In celebrating the 20th anniversary of Human Resources Development Quarterly, Tim Hatcher makes a poignant observation: “Celebration is an ancient ritual. It gives us a way to feel good about ourselves and our accomplishments. When we celebrate we are reinforcing something important to us. Without it we simply maintain the status quo and candidly have a lot less fun.” There are so many things you want for your students in your 21st CCLC program: academic growth, a safe space with caring adults, meaningful connections with their peers, and exposure to new and exciting opportunities. Happily, each of these can go hand in hand with celebrating and having fun!



September 12, 2021

The country’s collective consciousness and conscience are waking up to inequity. Institutions are eager to address this societal albatross, and there are many very different ideas on how to do it. Resources such as Street Data: A Next-Generation Model for Equity, Pedagogy, and School Transformation by Shane Safir and Jamila Dugan ask educators to shift thinking from deficit-mindedness to asset-mindedness. “Street data is the qualitative and experiential data that emerges at eye level and on lower frequencies when we train our brains to discern it. Street data is asset based, building on the tenets of culturally responsive education by helping educators look for what’s right in our students, schools, and communities instead of seeking out what’s wrong.” While your 21st CCLC program will continue to require evidence-based intervention methods, how can you begin to shape the culture and implementation in your program around student strengths rather than perceived deficits?

Authors Safir and Dugan, who were featured at the 2021 Summer Symposium, offer guiding principles and core stances for each chapter of their groundbreaking book. These are crosswalked below to Y4Y resources that can help your program shift its framework to an asset-minded approach that promotes equity.

Why Street Data, Why Now?

Guiding Principle 1: Reimagine our ways of knowing and learning. Core Stance: Holism.

How can your program give value to learning that’s emotional, spiritual, and physical as well as that which is cognitive?

  • Know the five skill domains of social and emotional learning.
  • Principles of inclusion reach beyond disabilities. Gather a full team and build an inclusive team by roles so your program can see every student for their strengths, like leadership, teamwork and clear communication.
  • Tools available in Y4Y’s Career Pathways for Students course already put you in the mindset of focusing on each individual’s strengths. Asset-based thinking takes this principle a step further and recognizes that different subcultures in your community might practice different and exciting ways of knowing and learning.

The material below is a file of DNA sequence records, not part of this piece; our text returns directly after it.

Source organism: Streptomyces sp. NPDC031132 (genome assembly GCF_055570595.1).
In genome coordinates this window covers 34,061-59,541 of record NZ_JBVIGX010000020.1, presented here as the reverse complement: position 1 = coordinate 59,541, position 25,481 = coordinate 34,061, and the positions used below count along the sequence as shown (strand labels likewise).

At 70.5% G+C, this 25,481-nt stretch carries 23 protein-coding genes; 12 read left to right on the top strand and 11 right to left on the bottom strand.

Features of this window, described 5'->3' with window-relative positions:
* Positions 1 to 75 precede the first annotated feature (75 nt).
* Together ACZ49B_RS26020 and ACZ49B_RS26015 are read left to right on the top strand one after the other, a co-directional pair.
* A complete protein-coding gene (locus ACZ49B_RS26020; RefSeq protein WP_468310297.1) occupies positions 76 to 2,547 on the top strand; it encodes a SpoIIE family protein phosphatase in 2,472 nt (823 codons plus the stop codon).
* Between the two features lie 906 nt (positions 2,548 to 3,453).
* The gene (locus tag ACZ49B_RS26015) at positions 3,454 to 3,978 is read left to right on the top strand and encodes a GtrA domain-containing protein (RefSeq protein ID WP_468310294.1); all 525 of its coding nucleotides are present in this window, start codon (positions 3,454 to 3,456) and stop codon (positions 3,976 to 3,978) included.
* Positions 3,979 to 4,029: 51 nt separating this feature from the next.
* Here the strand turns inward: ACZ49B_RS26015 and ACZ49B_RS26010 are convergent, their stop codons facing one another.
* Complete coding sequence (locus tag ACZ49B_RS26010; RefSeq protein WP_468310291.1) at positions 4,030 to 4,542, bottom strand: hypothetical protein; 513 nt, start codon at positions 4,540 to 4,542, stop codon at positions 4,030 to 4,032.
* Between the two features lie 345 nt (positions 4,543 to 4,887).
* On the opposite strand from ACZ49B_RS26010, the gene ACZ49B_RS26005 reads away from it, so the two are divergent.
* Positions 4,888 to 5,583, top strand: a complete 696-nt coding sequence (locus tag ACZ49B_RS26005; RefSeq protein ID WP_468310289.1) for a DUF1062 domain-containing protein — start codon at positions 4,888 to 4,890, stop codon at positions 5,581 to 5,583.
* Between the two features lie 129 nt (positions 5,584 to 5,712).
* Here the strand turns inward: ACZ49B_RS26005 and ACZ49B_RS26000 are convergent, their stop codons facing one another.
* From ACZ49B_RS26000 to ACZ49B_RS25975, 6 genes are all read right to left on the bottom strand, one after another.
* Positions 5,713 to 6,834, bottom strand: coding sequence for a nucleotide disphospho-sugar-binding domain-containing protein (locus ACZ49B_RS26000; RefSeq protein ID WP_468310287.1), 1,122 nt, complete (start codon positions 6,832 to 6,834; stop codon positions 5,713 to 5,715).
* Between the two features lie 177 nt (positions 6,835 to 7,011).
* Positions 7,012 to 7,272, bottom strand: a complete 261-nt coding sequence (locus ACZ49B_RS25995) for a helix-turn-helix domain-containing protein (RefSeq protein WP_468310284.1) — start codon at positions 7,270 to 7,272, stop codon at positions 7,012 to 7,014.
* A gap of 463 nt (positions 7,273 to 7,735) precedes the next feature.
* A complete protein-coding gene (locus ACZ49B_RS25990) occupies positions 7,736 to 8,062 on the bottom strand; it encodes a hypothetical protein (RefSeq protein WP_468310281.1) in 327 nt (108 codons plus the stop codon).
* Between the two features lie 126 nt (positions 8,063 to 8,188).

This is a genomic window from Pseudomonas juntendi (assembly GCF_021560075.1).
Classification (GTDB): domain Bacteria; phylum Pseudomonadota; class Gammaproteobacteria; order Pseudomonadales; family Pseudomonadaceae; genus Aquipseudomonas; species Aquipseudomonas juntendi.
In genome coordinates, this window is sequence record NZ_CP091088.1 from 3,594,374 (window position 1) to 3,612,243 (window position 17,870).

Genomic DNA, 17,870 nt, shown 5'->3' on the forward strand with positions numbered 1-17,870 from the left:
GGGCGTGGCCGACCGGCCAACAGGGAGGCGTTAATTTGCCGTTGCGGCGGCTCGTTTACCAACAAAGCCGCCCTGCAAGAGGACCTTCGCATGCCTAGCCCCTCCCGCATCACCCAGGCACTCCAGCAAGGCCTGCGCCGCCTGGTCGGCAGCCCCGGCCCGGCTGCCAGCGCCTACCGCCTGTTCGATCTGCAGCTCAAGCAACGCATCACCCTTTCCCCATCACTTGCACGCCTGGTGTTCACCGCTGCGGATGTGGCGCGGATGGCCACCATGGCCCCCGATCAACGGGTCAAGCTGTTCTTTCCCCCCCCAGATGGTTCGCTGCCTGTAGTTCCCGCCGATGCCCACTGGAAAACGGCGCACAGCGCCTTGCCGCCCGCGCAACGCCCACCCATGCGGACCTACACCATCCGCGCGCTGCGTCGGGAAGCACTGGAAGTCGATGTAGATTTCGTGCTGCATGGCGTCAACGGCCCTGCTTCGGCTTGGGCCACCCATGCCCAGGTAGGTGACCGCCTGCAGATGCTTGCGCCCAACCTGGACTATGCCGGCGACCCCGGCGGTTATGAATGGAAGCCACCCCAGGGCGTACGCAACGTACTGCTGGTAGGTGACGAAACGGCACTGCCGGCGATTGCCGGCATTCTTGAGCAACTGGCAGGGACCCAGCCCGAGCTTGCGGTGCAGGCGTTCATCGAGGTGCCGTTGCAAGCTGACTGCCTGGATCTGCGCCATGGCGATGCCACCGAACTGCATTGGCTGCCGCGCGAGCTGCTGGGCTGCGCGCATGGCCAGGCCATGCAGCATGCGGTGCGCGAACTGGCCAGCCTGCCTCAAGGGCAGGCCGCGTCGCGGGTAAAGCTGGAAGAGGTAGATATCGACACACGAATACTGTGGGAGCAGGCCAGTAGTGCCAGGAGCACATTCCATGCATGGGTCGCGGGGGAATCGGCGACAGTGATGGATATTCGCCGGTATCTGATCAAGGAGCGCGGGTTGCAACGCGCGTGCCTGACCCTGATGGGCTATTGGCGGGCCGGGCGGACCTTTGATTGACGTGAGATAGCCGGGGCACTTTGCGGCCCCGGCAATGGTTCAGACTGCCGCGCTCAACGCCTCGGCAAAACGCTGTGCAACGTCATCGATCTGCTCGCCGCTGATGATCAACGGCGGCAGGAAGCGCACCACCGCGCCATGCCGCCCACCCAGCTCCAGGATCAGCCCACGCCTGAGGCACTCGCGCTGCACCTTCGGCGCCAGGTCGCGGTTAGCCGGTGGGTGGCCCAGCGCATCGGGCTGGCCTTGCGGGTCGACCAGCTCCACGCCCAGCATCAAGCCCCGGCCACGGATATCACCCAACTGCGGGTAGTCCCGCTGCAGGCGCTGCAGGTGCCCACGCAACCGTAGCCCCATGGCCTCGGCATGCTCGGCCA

Guiding Principle 2: See the barriers; imagine what’s possible. Core Stance: Awareness.

Is equity just one more new initiative, or is your program committed to a culture shift?

  • Your culture and climate language must reflect your commitment. Consult the implementation strategies section of Y4Y’s course on creating a positive learning environment.
  • Only with strong community champions that share your values can you make progress toward equity.
  • Team building is one more way to stress that your program is a community that values all its members.

Choose the Margins

Guiding Principle 3: Center voices from the margins. Core Stance: Antiracism.

Are the loudest voices that are front and center the only ones that are heard in your program?

Guiding Principle 4: Seek root causes over quick fixes. Core Stance: Deep Listening.

How is your program working to fully understand its students?

Deepen the Learning

Guiding Principle 5: Equity work is first and foremost pedagogical. Core Stance: Agency.

Does your program place resilience at the center of perceived success?

Guiding Principle 6: Less is more; focus is everything. Core Stance: Coherence.

Progress cannot be made in the silo of your program. How can you reach to partners to bring them along on this journey?

  • Review the introduction section of Y4Y’s course on continuous education to develop strategies for approaching your school-day partners. Aligning your efforts to foster asset-based thinking with hopes of affecting pedagogy is key.
  • Adapt the Y4Y tool to establish professional learning communities and bring all your stakeholders together from around the community to reflect on your different views of data collection.
  • Families are your strongest partner in advocating for equity. Understanding and overcoming challenges to family engagement are important first steps.

Guiding Principle 7: Mobilize a pedagogy of voice for educators. Core Stance: Symmetry.

Have you empowered your staff, many of whom were perhaps chosen for their familiarity with the community, to act on their best impulses for supporting equity?

Transform the Culture

Guiding Principle 8: Break the cycle of shame. Cores Stance: Vulnerability.

Do you strive so relentlessly for perfection in the delivery of your programming that you don’t take the risks that can lead to imperfect progress?

  • A theme we can borrow from STEAM/design thinking is undoing right-answer thinking; it’s better to try and falter, learn from that experience and try again.